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Dr K K Aggarwal

Keeping blood pressure in the safe zone

By Dr K K Aggarwal
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By keeping your BP below 120/80, you can avoid a number of diseases, such as heart disease, kidney failure and erectile dysfunction. When lifestyle changes fail to provide benefit, doctors can provide medication.

  • Limit sodium intake. DASH diet keeps sodium to 2,300 mg per day (about one teaspoon of salt). Cutting it down to 1,500 is even better. The DASH diet can decrease your systolic blood pressure by 10 points or more.
  • Monitor your blood pressure at home. This can give you an instant idea on the benefits of diet and exercise and yield a more accurate picture of your blood pressure levels. This is important, in the sense that some people experience white coat hypertension, wherein the blood pressure rises higher than normal when measured at the doctor’s office.
  • Limit alcohol intake. Men can take 1 to 2 alcoholic drinks per day, defined as 1.5 ounces (1 shot glass) of 80–proof spirits, a 5–ounce serving of wine, or a 12–ounce serving of beer. Women may take no more than one drink a day.
  • Take more meds if required—but take the right ones.

(Healthbeat)

Tips to prevent type 2 diabetes

By Dr K K Aggarwal
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  1. Exercise more Exercise has various benefits including preventing weight gain, controlling blood sugar levels, and other conditions. A minimum of 30 minutes of physical activity every day is very beneficial.
  2. Eat healthy A diet rich in whole grain, fruits, and vegetables is very good for the body. Fibrous food will ensure that you feel fuller for a longer period and prevent any cravings. Avoid processed and refined food as much as possible.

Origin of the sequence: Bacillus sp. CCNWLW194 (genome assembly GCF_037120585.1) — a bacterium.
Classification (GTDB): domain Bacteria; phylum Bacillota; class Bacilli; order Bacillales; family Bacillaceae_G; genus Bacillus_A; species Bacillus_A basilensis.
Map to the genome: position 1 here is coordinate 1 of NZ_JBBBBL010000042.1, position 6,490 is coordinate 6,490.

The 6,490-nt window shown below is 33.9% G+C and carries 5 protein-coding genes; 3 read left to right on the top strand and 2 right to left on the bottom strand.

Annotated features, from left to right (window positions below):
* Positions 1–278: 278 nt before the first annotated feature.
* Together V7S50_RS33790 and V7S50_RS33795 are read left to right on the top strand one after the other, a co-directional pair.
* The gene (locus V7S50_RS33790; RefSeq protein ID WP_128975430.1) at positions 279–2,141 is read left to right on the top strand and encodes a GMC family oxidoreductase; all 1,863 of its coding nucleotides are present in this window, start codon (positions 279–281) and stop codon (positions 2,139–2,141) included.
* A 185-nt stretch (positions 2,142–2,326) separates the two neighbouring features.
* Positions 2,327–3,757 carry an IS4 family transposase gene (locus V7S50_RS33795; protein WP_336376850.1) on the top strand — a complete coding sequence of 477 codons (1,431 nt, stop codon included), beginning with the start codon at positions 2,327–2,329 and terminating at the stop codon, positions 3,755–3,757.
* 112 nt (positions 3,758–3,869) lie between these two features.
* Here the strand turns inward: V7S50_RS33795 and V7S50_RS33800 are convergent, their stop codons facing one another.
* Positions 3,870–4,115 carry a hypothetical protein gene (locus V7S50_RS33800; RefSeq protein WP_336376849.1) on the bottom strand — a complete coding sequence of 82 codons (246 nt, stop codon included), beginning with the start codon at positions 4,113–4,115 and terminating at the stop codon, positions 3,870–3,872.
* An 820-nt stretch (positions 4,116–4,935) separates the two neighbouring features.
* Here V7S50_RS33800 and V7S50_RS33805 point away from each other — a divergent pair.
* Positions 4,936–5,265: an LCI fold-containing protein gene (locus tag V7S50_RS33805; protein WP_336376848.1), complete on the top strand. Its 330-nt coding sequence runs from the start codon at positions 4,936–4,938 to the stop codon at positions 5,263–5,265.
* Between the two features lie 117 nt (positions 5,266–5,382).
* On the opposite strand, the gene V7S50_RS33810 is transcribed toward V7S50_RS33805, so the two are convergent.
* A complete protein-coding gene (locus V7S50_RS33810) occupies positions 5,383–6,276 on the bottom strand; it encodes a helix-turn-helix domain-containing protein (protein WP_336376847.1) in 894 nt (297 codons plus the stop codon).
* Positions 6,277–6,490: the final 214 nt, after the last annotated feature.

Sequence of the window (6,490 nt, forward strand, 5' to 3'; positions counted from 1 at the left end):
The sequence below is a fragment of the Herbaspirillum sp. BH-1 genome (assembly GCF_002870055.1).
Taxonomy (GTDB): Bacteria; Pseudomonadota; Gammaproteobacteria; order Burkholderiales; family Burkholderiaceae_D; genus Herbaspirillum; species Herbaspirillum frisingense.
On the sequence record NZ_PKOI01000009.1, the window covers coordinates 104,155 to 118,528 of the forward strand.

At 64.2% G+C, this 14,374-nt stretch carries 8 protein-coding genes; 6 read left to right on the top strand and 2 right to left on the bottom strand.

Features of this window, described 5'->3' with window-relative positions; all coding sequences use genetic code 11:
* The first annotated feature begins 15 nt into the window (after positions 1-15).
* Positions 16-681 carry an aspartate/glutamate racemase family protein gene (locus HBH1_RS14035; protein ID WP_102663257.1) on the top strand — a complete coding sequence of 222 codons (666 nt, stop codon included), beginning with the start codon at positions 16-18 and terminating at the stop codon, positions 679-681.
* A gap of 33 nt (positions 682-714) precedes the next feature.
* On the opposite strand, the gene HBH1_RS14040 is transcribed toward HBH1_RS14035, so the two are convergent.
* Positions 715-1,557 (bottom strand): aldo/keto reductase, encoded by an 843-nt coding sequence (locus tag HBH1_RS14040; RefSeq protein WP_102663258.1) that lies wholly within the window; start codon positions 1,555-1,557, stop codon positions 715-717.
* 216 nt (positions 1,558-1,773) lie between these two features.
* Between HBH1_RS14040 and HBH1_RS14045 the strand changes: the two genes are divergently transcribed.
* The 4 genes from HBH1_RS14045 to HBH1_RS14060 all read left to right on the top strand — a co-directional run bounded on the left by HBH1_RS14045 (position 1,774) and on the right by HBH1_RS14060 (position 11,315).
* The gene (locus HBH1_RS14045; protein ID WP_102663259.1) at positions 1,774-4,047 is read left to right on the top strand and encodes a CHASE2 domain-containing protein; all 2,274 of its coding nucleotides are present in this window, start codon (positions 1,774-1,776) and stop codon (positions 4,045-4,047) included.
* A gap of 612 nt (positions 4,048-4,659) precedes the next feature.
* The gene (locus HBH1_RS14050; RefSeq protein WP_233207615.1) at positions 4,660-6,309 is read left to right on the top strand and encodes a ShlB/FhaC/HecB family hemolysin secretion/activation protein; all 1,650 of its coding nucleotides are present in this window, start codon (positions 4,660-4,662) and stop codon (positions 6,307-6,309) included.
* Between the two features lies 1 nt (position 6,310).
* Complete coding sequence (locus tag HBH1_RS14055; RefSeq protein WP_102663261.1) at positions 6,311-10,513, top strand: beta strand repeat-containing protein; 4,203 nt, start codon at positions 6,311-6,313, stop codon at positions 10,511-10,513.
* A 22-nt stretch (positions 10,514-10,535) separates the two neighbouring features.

3. Limit your alcohol intake and quit smoking Too much alcohol leads to weight gain and can increase your blood pressure and triglyceride levels. Men should limit drinks to two per day and women to one per day. Smokers are twice as likely to develop diabetes as non-smokers and therefore, it is a good idea to quit this habit.
  4. Understand your risk factors Doing so can help you in taking preventive measures at the earliest and avoid complications.

Reduce your risk of stroke

By Dr K K Aggarwal
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Stroke is preventable. About 90 of strokes are associated with 10 risks factors that are modifiable. 1. Control high blood pressure 2. Do moderate exercise 5 times a week 3. Eat a healthy balanced diet high in fruit vegetables low in sodium 4. Reduce your cholesterol 5. Maintain a healthy BMI or waist to hip ratio 6. Stop smoking and avoid second hand exposure 7. Reduce alcohol intake men 2 day women 1 day 8. Identify and treat atrial fibrillation 9. Reduce your risk from diabetes talk to your doctor 10. Get educated about stroke

3 simple ways for a restful sleep

By Dr K K Aggarwal
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1. Cut down on caffeine: Caffeine drinkers may find it harder to fall asleep. Even a single cup of coffee in the morning may lead to a sleepless night. Caffeine blocks the effects of adenosine, a neurotransmitter thought to promote sleep. Caffeine can also interrupt sleep by increasing the need to urinate during the night. Because caffeine withdrawal can cause headaches, irritability, and extreme fatigue, it may be easier to cut back gradually rather than to go cold turkey. Those who can’t or don’t want to give up caffeine should avoid it after 2 p.m., or noon if they are especially caffeine–sensitive. 2. Stop smoking or chewing tobacco: Nicotine is a central nervous system stimulant that can cause insomnia. If you continue to use tobacco, avoid smoking or chewing it for at least one to two hours before bedtime. 3. Limit alcohol intake: Alcohol depresses the nervous system, so a nightcap may seem to help some people fall asleep. Alcohol suppresses REM sleep, and the soporific effects disappear after a few hours. Alcohol also worsens snoring and other sleep breathing problems.